Hello my faithful friends,
I kid you not, we have a rat problem at our church. I've known it now for a few days. Two Sundays ago early in the morning when I was opening up the buildings I heard something scurrying around in the ceiling of the annex room. It sounded way bigger than a mouse but I didn't know what it was. Then this past Sunday I went in there and flipped on the lights and there was the hairy monster sitting there staring at me. He's a honkin big wharf rat with a body about 10 inches long and a tail about the same length. I quickly went looking for something to clobber him with, and when I came back he was still there, waiting for me, daring me to do anything. I took a swipe at him but missed, and he took off running and hid under a couch.
We've had traps out for him all this week but so far he has managed to steer clear of them. But I know the furry little bugger is still in there because he is leaving his "calling cards" all over the place. In one sense I feel sorry for him. It's cold and wet outside and here we have this cozy place out of the weather, with food for the taking. It's a great gig for a rat. But he is not welcome. We don't want him here, and are determined to get rid of him one way or the other. We can do it the easy way or the hard way, if you catch my drift; the choice is up to him.
Now for the spiritual part. In the Bible we are told to go and learn from the ant. And Jesus constantly told stories using ordinary things to teach eternal lessons. This morning I was thinking about that darned rat and realized that he is kind of a picture of sin in my life.
He showed up without being noticed at first. I don't know how he got in. There must be a gap somewhere, a hole where he gained access. That's how sin works too. We have gaps, unguarded places in our lives, where sin can get in and gain a foothold. We have to be careful, always vigilant, mindful that sin can get in through what seems like a very small opening.
He's dirty. Rats urinate constantly. They leave stinky little scent trails wherever they go. And they leave their little poop footballs all over the place. Sin is dirty too. The Bible speaks of sin in such terms as, "impurity, unrighteousness, iniquity, wickedness, and filthiness." Sin is ugly and nasty from where God sits. I think I need to begin taking it more seriously too.
Rats destroy whatever they get close to. This rat chewed and scratched his way into a closet where we keep foodstuffs. Everything will have to be washed and a lot of stuff will have to be thrown away. Sin is destructive too. It eats away at us from the inside, in the quiet and in the dark. It gnaws and chews and destroys whatever it gets close to. I think one of the reasons why God hates sin so much is that He knows how destructive it is in the lives of His children. Because He loves us so much, He hates anything that injures us in any way.
Rats are embarrassing too. I was reluctant at first to tell anyone about the problem. Last Sunday morning all through the adult Sunday School class I kept staring at the couch behind John Wold, the teacher. What neither he or his class knew was that the rat was under that couch, sitting there looking out at us with his little beady eyes. I'm just thankful he didn't scurry out and scare the bejeebers out of the little old ladies. But sin is also an embarrassment, or it should be. Unfortunately, many times Christians seem content to do nothing about sin in their lives, and even try to justify its presence, even though it always destroys stuff and leaves stink trails and poop balls.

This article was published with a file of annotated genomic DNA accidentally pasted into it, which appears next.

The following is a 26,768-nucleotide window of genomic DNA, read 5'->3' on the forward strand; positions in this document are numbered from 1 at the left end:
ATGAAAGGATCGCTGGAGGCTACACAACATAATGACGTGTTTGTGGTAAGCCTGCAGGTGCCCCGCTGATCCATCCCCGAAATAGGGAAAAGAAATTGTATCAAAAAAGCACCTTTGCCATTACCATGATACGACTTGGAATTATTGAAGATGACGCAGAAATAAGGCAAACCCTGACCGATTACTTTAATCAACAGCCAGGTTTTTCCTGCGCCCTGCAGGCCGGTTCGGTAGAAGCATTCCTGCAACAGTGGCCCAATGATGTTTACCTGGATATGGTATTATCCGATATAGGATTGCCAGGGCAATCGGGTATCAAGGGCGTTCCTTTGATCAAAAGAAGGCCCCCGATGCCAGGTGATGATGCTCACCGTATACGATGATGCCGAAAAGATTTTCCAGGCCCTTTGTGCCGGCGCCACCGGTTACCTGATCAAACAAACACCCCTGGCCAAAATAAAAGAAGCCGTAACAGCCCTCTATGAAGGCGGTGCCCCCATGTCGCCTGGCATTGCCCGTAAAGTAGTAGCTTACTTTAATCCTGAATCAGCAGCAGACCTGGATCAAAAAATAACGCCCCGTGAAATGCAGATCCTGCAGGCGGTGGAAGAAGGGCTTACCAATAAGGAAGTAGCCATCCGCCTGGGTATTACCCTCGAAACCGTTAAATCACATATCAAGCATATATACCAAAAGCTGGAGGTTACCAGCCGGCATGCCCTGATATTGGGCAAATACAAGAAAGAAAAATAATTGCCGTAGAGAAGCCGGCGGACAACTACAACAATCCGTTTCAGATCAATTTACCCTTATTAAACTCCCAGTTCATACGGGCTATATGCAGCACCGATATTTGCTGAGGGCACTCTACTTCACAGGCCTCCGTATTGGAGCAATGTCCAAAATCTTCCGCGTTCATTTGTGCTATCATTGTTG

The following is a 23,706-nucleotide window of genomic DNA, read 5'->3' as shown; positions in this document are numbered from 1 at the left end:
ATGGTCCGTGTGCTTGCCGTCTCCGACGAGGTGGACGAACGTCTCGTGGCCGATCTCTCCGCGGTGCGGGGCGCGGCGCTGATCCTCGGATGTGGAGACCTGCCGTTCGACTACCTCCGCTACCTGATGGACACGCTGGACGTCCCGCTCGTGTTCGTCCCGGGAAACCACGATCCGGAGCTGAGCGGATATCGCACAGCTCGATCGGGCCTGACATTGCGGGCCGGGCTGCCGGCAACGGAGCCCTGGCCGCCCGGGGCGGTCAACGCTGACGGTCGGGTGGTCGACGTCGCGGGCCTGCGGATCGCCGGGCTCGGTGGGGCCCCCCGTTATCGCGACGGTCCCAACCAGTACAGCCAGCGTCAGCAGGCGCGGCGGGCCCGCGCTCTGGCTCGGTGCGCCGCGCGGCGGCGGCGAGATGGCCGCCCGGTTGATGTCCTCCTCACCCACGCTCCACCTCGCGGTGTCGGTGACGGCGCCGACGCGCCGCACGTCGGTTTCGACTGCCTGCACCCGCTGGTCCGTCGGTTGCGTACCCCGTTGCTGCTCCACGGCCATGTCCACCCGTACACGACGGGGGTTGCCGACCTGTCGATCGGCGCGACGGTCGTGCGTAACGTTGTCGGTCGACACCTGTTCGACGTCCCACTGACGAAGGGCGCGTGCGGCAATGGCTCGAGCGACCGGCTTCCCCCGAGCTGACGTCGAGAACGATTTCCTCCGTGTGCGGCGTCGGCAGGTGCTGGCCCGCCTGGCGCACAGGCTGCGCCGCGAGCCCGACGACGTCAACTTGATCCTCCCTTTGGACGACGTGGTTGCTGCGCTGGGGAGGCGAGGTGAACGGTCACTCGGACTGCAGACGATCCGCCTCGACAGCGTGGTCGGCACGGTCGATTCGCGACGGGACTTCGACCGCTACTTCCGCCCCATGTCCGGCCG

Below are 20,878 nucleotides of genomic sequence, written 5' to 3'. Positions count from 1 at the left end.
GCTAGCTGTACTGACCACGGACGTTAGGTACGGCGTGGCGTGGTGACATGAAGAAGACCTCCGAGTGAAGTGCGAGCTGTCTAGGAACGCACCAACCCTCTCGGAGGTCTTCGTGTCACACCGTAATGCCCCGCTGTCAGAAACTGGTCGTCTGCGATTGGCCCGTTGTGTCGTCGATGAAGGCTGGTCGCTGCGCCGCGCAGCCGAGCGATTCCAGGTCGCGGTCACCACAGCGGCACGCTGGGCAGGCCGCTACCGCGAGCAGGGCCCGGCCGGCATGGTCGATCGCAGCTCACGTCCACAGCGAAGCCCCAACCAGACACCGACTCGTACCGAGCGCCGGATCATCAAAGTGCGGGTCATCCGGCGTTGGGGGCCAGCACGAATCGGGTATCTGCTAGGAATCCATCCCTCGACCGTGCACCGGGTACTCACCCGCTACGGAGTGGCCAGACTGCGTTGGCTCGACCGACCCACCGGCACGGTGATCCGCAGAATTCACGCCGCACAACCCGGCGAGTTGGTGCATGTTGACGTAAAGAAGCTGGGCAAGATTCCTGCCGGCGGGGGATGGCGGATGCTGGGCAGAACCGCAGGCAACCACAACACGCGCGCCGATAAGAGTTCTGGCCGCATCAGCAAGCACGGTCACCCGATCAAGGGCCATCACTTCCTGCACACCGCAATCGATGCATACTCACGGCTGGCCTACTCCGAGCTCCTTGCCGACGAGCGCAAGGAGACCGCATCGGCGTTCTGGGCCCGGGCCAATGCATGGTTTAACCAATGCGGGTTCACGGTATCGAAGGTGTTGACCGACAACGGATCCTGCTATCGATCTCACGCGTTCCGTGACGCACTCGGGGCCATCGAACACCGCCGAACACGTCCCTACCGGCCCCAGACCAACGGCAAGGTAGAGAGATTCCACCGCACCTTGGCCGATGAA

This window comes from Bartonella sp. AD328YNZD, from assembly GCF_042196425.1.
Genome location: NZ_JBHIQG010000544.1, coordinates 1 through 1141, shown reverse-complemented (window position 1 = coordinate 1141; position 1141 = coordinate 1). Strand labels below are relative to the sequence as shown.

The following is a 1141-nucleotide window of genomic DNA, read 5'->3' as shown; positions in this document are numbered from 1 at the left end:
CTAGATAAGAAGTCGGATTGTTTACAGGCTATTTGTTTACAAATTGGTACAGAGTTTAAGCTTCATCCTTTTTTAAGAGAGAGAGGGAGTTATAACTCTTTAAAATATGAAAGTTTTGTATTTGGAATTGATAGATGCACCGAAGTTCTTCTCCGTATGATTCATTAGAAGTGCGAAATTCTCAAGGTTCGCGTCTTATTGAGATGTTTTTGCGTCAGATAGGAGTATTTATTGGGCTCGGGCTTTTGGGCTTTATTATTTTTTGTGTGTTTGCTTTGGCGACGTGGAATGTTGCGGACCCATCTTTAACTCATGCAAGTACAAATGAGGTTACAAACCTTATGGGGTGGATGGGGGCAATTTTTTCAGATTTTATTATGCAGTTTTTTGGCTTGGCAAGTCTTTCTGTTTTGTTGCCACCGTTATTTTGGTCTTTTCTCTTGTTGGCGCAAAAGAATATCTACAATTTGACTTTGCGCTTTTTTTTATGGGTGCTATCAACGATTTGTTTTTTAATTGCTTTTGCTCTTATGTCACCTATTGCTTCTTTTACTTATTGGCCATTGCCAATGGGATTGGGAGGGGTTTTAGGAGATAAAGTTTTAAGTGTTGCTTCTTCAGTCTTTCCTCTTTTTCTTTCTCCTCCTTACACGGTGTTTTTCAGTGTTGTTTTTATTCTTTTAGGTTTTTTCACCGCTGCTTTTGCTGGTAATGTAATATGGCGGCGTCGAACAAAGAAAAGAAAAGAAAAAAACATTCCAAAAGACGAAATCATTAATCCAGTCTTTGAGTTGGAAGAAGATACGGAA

The Bible says in Proverbs 14:34, "Righteousness exalts a nation, but sin is a disgrace to any people." Sin is a disgrace, it is an embarrassment, it is shameful. We need to see it that way so that we begin to develop an intolerance toward its presence in our lives. I'm embarrassed that we have a rat problem at our church. I don't want anybody to know about it. And I'm committed to root the nasty critter out of there, dead or alive. We need to have this same intolerant attitude toward sin in our lives.
Well, that's enough preaching.
Here's a little something that I thought was cute. I'm so glad that I was born into an English speaking family because I don't think I have enough brains to learn this stupid language the way immigrants do. Check this out.
The Wild and Wacky English Language
We’ll begin with a box, and the plural is boxes;
But the plural of ox became oxen, not oxes.
One fowl is a goose, but two are called geese,
Yet the plural of moose should never be meese.
You may find a lone mouse or a nest full of mice;
Yet the plural of house is houses, not hice.
We take English for granted. But if we explore its paradoxes, we find that quicksand can work slowly, boxing rings are really square, and a guinea pig is neither from Guinea, not is it a pig.
How can a slim chance and a fat chance be the same, while a wise man and wise guy are opposites? You have to marvel at the unique lunacy of a language in which your house can burn up while it burns down, in which you fill in a form by filling it out, and in which an alarm goes off by going on.
Why is it that writers write, but fingers don’t fing, grocers don’t groce, and hammers don’t ham?
Some more reasons to be grateful if you grew up speaking English:
The bandage was wound around the wound.
The farm was used to produce produce.
The dump was so full that it had to refuse more refuse.
He could lead if he would get the lead out.
Since there is no time like the present, he thought it was a good time to present the present.
At the Army base, a bass was painted on the head of a bass drum.
I did not object to the object.
They were too close to the door to close it.
After seeing the tear in the painting, I shed a tear.
How can I intimate this to my most intimate friend?
Crazy about killin' rats,